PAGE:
# Compilation speed dependent on CPU?

Is the speed of compiling software very dependent on the CPU? I know this question is a bit broad, but I'm to find an answer to the case described below.

If I download a software project that makes use of Node.js, TypeScript, and JavaScript and compile it running yarn it takes a certain duration on machine A and another duration on machine B. In my test case machine A is equipped with an Intel i5-4570 and machine B is equipped with an AMD Ryzen 5 1600x. Both have 16 GB RAM and both also have similar SSD drives in use.

Now, if I run the software compilation on both machines, machine A takes about 1:30min and machine B takes about 1:20min. Hence, machine B is not significantly faster, even though the CPUs are quite different in capability and get different scores according to CpuBenchmark:

The single core rating of both CPUs is quite similar at around 2000 Points, but when I run compilation all cores move up to 100% according to system power statistics.

I also checked the network usage, but doesn't move over 10kB/s and is therefore negligible. The RAM use fluctuates within about 1GB in both systems between 9GB and 10GB.

Now, as the expected results differ quite intensly to the reality, I obviously am missing a point. So, an experienced input of some of you guys would very much help.

Is there anything else I could measure? Is there anything I missed or maybe don't know and therefore should further test? I basically want to find out, why the Ryzen is not significantly faster than the Intel mentioned above.

• Much compilation is lexical analysis (shuffling characters around, much branching), and then futzing around with large linked data structures (much data shuffling between CPU and memory or even disk). The "computation" part is rather limited. System performance just can't be summarized in some magical score, it is inherently multidimensional. And each type of task stresses different dimensions. – vonbrand Jul 11 '18 at 13:20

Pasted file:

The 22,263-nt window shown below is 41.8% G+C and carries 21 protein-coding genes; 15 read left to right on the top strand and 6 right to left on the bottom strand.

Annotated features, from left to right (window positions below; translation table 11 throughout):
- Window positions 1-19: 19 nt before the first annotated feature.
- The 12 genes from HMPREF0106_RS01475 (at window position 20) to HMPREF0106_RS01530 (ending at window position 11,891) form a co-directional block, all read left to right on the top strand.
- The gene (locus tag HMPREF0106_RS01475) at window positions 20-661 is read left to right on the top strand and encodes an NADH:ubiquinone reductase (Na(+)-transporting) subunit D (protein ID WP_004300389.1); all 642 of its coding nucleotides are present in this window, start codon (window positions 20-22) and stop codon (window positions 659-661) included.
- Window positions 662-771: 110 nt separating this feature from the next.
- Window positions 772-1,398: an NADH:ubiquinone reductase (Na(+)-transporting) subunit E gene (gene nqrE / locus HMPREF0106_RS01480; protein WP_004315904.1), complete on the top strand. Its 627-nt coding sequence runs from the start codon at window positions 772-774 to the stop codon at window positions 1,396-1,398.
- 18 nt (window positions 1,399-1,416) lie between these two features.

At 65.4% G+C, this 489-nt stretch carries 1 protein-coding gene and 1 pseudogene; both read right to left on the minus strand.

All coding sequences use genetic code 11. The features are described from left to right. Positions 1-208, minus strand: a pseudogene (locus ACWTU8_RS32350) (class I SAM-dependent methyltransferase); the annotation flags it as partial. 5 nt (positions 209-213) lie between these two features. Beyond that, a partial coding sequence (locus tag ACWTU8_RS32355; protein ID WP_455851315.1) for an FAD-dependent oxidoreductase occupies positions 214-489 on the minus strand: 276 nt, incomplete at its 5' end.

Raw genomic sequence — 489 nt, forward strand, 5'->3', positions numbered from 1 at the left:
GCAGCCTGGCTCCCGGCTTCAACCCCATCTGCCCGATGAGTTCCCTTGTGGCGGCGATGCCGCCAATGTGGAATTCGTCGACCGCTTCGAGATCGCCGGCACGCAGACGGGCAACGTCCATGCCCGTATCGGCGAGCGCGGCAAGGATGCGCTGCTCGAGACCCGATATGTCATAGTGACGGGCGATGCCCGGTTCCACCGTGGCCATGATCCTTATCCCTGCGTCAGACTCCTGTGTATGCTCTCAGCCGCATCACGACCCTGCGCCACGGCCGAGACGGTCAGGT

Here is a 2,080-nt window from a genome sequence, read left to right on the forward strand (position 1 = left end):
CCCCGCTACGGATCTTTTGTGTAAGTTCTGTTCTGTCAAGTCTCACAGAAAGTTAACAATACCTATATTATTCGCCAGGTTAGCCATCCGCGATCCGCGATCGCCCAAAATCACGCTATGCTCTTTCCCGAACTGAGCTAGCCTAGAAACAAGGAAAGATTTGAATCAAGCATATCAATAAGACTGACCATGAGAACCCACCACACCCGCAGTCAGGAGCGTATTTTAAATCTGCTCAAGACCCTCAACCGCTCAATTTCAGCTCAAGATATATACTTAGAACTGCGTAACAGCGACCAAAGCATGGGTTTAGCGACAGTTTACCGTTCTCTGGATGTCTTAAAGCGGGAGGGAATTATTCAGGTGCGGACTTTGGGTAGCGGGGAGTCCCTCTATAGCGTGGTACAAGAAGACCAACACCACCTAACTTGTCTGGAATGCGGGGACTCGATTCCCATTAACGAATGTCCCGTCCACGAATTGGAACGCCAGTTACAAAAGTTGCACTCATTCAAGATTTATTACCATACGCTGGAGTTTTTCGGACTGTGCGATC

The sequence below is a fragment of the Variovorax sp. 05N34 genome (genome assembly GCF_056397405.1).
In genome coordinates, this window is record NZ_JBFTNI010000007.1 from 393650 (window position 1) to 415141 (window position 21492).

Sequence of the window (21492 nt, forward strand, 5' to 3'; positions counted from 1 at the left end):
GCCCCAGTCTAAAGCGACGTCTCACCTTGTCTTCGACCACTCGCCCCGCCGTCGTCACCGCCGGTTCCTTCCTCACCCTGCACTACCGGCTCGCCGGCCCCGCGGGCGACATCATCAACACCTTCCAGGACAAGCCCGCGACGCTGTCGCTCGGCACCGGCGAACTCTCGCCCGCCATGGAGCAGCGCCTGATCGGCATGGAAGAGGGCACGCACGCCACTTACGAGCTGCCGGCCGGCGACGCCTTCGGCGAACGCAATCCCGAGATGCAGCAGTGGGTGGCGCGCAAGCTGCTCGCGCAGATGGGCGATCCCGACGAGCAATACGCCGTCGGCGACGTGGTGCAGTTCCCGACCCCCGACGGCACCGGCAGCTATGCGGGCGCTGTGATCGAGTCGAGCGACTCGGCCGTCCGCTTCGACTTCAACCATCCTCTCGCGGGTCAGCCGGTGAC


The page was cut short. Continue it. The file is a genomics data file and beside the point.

• @vonbrand: Especially in this case, where there is no code generation and only a limited amount of optimization. TypeScript is so semantically close to its target language ECMAScript, that compilation is essentially just type checking and then erasing all types. "Minification" is just parsing, ɑ-renaming, and unparsing. There are no expensive whole-program optimizations with massive flow-graphs here. It's mostly text processing. – Jörg W Mittag Jul 12 '18 at 23:44

Things you are missing is

• RAM performance: Intel CPUs has lower memory latency, and compilation speed significantly depends on memory latencies
• Amount of cores/threads: each Ryzen core is slightly slower than Intel core, but it has 1.5x more cores, and each core can run 2 threads. This makes it 1.5x faster for ideal multi-threaded tasks (like benchmarks), but real programs may be not ideally scale from 4 to 12 threads
• SSD speed, in particular 4K IOPS (i.e. speed of reading many small files)

F.e. first test on this page compares C++ compile times on various Intel/AMD CPUs:

• 8700K: Intel 6-core
• 7820X: Intel 8-core with slower memory controller
• 2700X: AMD 8-core
• 2600X: AMD 6-core

As you can see, Intel 6 cores outperformed AMD 8 cores and even Intel's own 8 cores coupled with slower memory controller.